Erlang/OTP is mind-blowing to me. However, if there’s no Elixir, I probably never actually take a serious look at them (although it was always on the todo list). I can raise some examples:
I realized the scheduling efficiency is much more important than execution speed:
Given Java is much faster than Erlang – Erlang is much faster than Java is most of the Web and other scenarios. The nature of most user-oriented scenarios is about unordered events and operations.
Erlang vs Java is more like agile vs waterfall. If the requirement never changes probably waterfall is better, just like scientific calculation or batch operations. But more scenarios are dynamic, react to change is far more important than personal efficiency.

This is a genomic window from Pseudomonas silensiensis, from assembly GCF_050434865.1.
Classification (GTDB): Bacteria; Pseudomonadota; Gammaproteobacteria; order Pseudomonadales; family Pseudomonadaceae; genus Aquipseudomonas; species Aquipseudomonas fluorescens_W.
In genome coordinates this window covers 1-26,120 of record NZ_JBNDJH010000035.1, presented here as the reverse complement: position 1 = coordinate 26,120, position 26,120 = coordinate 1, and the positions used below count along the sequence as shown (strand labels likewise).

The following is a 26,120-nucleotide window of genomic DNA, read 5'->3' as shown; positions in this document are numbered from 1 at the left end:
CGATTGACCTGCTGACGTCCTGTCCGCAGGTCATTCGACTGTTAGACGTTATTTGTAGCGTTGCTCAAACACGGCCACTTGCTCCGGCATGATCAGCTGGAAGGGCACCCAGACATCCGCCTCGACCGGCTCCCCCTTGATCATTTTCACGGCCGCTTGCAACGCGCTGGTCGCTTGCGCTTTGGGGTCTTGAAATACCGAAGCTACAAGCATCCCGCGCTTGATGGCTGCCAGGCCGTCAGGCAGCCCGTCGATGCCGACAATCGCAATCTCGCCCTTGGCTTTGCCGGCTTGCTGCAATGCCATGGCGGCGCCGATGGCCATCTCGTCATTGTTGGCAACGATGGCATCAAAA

I realized programming language is probably is not enough. We need operating systems. Processes. Applications. Isolation.
Typically most of the libraries run on your threads, in typical programming languages. If one of them crashes, everything crashes unless you handle them.
In typical language: two objects, one is saying ‘hi’ to another, and another responds with something the former does not understand. The whole world explodes. That’s crazy! And yet we’re so used to them.
In typical operating system, if there are some application crashes, people is not expecting the whole operating system crashes. They’ll be really pissed if it does.
Your database and your application could be the same thing.
Actor is similar to this philosophy, and riak_core / lasp / o(e)rleans are stepping toward this direction. It’s not popular or easy to handle right now, but we will eventually be there. The database is always ‘the’ problem that makes me really think ‘there should be a much better’ way. After I read these solutions, I believe there’s a bright future for this philosophy.
They are really mind-blowing.
SICP and Lisp blew my mind on how to write software.
Erlang/OTP blew my mind on how to run software. And running software properly is so important nowadays.